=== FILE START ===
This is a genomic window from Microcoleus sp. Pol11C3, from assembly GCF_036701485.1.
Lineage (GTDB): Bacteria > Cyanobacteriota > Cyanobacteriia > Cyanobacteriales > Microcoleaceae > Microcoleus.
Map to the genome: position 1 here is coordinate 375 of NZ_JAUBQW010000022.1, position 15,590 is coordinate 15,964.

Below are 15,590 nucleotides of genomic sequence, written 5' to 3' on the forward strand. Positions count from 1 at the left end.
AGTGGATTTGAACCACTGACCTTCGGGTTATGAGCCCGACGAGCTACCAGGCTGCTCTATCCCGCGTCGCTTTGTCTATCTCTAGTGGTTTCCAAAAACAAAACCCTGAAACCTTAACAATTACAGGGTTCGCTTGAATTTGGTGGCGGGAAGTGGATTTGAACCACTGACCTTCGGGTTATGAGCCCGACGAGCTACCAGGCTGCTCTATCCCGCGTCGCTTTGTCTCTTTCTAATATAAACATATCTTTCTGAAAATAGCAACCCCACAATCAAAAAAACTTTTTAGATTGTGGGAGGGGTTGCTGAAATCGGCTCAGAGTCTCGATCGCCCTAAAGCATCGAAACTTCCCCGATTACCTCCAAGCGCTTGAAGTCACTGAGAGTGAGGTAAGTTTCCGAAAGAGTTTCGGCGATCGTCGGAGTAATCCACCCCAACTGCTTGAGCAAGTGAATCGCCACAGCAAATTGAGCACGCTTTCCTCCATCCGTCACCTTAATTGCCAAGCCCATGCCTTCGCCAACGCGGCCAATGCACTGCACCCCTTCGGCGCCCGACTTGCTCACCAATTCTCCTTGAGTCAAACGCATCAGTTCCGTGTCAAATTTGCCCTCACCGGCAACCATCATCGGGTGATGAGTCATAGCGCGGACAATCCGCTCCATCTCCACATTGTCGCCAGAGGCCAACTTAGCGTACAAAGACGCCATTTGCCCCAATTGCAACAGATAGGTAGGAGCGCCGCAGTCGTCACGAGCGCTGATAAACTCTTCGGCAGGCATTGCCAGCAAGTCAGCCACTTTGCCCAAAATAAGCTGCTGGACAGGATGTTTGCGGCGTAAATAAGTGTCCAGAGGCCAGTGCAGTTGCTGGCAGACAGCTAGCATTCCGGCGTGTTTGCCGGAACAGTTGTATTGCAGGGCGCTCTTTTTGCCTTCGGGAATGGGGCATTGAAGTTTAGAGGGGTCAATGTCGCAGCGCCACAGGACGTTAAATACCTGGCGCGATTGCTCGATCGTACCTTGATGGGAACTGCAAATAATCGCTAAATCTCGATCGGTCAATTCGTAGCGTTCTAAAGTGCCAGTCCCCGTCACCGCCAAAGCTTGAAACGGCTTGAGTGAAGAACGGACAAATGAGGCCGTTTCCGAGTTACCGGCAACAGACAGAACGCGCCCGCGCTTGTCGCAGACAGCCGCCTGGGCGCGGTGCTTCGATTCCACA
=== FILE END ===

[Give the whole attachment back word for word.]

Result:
This is a genomic window from Microcoleus sp. Pol11C3, from assembly GCF_036701485.1.
Lineage (GTDB): Bacteria > Cyanobacteriota > Cyanobacteriia > Cyanobacteriales > Microcoleaceae > Microcoleus.
Map to the genome: position 1 here is coordinate 375 of NZ_JAUBQW010000022.1, position 15,590 is coordinate 15,964.

Below are 15,590 nucleotides of genomic sequence, written 5' to 3' on the forward strand. Positions count from 1 at the left end.
AGTGGATTTGAACCACTGACCTTCGGGTTATGAGCCCGACGAGCTACCAGGCTGCTCTATCCCGCGTCGCTTTGTCTATCTCTAGTGGTTTCCAAAAACAAAACCCTGAAACCTTAACAATTACAGGGTTCGCTTGAATTTGGTGGCGGGAAGTGGATTTGAACCACTGACCTTCGGGTTATGAGCCCGACGAGCTACCAGGCTGCTCTATCCCGCGTCGCTTTGTCTCTTTCTAATATAAACATATCTTTCTGAAAATAGCAACCCCACAATCAAAAAAACTTTTTAGATTGTGGGAGGGGTTGCTGAAATCGGCTCAGAGTCTCGATCGCCCTAAAGCATCGAAACTTCCCCGATTACCTCCAAGCGCTTGAAGTCACTGAGAGTGAGGTAAGTTTCCGAAAGAGTTTCGGCGATCGTCGGAGTAATCCACCCCAACTGCTTGAGCAAGTGAATCGCCACAGCAAATTGAGCACGCTTTCCTCCATCCGTCACCTTAATTGCCAAGCCCATGCCTTCGCCAACGCGGCCAATGCACTGCACCCCTTCGGCGCCCGACTTGCTCACCAATTCTCCTTGAGTCAAACGCATCAGTTCCGTGTCAAATTTGCCCTCACCGGCAACCATCATCGGGTGATGAGTCATAGCGCGGACAATCCGCTCCATCTCCACATTGTCGCCAGAGGCCAACTTAGCGTACAAAGACGCCATTTGCCCCAATTGCAACAGATAGGTAGGAGCGCCGCAGTCGTCACGAGCGCTGATAAACTCTTCGGCAGGCATTGCCAGCAAGTCAGCCACTTTGCCCAAAATAAGCTGCTGGACAGGATGTTTGCGGCGTAAATAAGTGTCCAGAGGCCAGTGCAGTTGCTGGCAGACAGCTAGCATTCCGGCGTGTTTGCCGGAACAGTTGTATTGCAGGGCGCTCTTTTTGCCTTCGGGAATGGGGCATTGAAGTTTAGAGGGGTCAATGTCGCAGCGCCACAGGACGTTAAATACCTGGCGCGATTGCTCGATCGTACCTTGATGGGAACTGCAAATAATCGCTAAATCTCGATCGGTCAATTCGTAGCGTTCTAAAGTGCCAGTCCCCGTCACCGCCAAAGCTTGAAACGGCTTGAGTGAAGAACGGACAAATGAGGCCGTTTCCGAGTTACCGGCAACAGACAGAACGCGCCCGCGCTTGTCGCAGACAGCCGCCTGGGCGCGGTGCTTCGATTCCACA